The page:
The big picture reveals threats and opportunities. First, many nations without vaccine production capabilities have been starved of shots when big manufactures like India and US prioritised local populations. So, the idea of diversifying vaccine pipelines gained great traction. This suggests more competition from developing countries. Second, Big Pharma is enthusiastically developing Covid vaccines and drugs. Pre-Covid, low margins and preponderance of infectious diseases in poorer nations had reduced incentives. With Covid infecting the rich and middle class of every nation, Big Pharma’s big plays may dominate vaccine tech. To stay in this race, India must scale up R&D spending. Concurrently, GoI must plug into the technology and trade partnerships offered by the Biden administration to counter China.
Here, a fixed notion of Atmanirbharta won’t help. Isolationist streaks akin to pre-1991 saddled us with domestic mediocrity while those integrated into global value chains flourished. If a foreign mRNA vaccine finds a consumer market in India, the company may consider local manufacturing and product localisation to suit India’s cold chain needs and wallet sizes. This, in turn, could make these vaccines suitable candidates for many countries with Indian characteristics.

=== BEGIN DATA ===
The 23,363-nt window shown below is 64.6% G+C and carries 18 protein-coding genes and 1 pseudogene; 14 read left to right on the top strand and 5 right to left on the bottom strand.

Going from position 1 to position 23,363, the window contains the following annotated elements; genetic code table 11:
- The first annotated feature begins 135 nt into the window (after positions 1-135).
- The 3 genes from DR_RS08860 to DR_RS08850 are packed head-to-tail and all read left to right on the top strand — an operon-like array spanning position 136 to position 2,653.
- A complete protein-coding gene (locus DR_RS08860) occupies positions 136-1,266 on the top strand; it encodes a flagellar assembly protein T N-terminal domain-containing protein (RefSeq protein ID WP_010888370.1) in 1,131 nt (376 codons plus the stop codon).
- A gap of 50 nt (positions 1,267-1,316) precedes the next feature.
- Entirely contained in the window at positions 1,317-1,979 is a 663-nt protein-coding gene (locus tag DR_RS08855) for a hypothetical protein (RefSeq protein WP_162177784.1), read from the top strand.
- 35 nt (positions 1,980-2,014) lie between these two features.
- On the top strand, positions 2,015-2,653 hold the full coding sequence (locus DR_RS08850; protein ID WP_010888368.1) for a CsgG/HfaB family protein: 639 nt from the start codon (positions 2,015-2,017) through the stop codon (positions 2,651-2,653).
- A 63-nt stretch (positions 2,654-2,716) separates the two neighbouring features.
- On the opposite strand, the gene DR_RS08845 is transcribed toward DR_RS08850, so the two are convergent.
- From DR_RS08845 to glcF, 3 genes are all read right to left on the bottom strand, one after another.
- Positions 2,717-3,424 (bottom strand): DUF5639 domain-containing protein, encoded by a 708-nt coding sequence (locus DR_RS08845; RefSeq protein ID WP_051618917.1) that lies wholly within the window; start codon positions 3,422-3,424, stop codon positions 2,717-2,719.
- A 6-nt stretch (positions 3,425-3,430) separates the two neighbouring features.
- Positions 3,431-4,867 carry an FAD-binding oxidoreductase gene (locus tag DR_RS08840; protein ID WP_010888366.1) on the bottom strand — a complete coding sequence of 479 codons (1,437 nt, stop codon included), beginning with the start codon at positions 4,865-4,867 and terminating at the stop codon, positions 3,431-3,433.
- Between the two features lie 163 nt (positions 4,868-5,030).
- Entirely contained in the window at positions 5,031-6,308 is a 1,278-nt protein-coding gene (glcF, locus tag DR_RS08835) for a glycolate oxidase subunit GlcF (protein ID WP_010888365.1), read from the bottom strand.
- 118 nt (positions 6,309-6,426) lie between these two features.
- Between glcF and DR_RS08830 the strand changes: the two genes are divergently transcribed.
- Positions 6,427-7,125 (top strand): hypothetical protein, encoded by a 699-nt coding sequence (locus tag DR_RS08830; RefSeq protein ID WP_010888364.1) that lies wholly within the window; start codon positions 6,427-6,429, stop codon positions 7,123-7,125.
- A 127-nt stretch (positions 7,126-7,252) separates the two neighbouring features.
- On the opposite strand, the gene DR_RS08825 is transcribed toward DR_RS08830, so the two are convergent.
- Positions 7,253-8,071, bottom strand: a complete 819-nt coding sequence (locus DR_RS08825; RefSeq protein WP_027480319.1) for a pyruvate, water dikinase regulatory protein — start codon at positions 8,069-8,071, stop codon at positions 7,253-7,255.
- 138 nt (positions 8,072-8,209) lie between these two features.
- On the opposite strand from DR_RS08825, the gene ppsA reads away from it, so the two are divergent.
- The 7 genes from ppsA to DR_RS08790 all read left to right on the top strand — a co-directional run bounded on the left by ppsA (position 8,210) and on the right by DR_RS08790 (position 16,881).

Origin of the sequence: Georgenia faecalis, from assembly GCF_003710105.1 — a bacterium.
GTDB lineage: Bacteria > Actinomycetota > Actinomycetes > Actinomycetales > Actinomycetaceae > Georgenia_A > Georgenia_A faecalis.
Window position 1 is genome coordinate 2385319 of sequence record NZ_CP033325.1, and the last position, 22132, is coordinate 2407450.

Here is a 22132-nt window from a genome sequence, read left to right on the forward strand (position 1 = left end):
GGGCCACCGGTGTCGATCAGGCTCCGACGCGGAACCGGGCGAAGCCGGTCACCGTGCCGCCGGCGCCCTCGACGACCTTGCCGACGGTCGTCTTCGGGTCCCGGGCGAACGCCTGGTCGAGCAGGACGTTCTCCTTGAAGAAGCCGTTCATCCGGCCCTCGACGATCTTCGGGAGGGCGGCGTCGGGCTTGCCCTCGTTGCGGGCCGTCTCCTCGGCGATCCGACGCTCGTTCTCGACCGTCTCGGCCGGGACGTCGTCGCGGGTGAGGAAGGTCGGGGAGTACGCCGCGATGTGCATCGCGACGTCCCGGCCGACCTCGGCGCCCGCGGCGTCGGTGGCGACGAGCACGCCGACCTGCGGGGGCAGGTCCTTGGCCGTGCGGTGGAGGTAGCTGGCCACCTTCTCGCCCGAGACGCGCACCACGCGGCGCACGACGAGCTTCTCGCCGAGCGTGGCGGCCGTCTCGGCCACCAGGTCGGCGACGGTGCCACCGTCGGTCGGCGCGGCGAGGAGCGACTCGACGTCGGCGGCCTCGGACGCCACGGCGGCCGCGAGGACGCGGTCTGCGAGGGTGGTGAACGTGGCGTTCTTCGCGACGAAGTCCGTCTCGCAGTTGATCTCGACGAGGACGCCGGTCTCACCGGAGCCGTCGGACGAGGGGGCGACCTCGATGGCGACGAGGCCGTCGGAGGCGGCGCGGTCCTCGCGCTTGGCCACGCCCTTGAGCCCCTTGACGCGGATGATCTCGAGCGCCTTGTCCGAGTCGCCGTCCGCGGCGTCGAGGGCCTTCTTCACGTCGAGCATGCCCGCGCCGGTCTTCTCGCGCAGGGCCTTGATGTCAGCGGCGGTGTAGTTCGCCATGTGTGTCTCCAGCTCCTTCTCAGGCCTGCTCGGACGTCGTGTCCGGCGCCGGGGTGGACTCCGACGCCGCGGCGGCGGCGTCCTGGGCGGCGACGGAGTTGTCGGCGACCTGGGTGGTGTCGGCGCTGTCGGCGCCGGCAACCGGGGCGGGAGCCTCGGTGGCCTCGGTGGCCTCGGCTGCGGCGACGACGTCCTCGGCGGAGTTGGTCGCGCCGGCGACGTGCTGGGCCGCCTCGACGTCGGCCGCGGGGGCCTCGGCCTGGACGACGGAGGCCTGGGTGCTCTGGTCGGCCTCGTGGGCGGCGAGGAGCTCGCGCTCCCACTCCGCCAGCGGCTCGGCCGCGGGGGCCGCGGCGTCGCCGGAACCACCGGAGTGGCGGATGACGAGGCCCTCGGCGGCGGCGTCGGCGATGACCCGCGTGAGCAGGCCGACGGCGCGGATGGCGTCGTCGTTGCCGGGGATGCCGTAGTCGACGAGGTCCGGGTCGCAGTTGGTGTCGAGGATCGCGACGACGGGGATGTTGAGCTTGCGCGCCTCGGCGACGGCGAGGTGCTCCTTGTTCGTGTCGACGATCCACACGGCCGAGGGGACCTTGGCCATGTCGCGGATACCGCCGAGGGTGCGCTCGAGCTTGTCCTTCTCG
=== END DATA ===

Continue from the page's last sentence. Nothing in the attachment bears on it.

Let’s also admit that our inability to meet global Covid vaccine demand is a critical weakness. Thankfully, regaining lost stature by early 2022 may be possible via the Cipla-Moderna, SII-Gamaleya, Providence-Biological E tie-ups. Meeting domestic demand, making for the world, and keeping up with new technology – that sums up India’s vax challenge.
3.From Bengal, a lesson in political mobilisation
The fact is that for political strength to be sustainable, it has to be organic and bottom-up. Otherwise, when the going is not good, those who may not be committed begin looking for alternatives
On Friday, Mukul Roy — a formidable leader from the Trinamool Congress (TMC) who shifted to the Bharatiya Janata Party (BJP) and played a key role in the party’s success in the 2019 elections in the state — returned home to his original party. Mr Roy had not been very active in the assembly elections, and there were murmurs about his discontent as other leaders, including his former party colleague Suvendu Adhikari, got more prominence. There were also whispers about a behind-the-scenes understanding with TMC even before the poll results. But irrespective of when Mr Roy began entertaining ideas of returning to the TMC, his exit is a lesson to all political parties which attempt a fast track route to political power.
Political mobilisation is hard. And it is particularly hard for political forces which may not have a strong base in a particular geography. In its expansion spree post-2014, one of the ways in which the BJP has sought to offset this disadvantage is by recruiting leaders from entrenched political forces in that geography. This has succeeded in places such as Assam, Arunachal Pradesh, Manipur; the party has quickly risen to power in other states such as Tripura. But in larger complex states, importing outsiders, either through persuasion or threats, comes with its own pitfalls. It adds to the challenge of accommodating these leaders and workers, at the cost of alienating others who may have been loyalists of the party for longer. This tension played out for the BJP in Bengal, where the old and new and very new collided, with an adverse impact on the party’s electoral fortunes.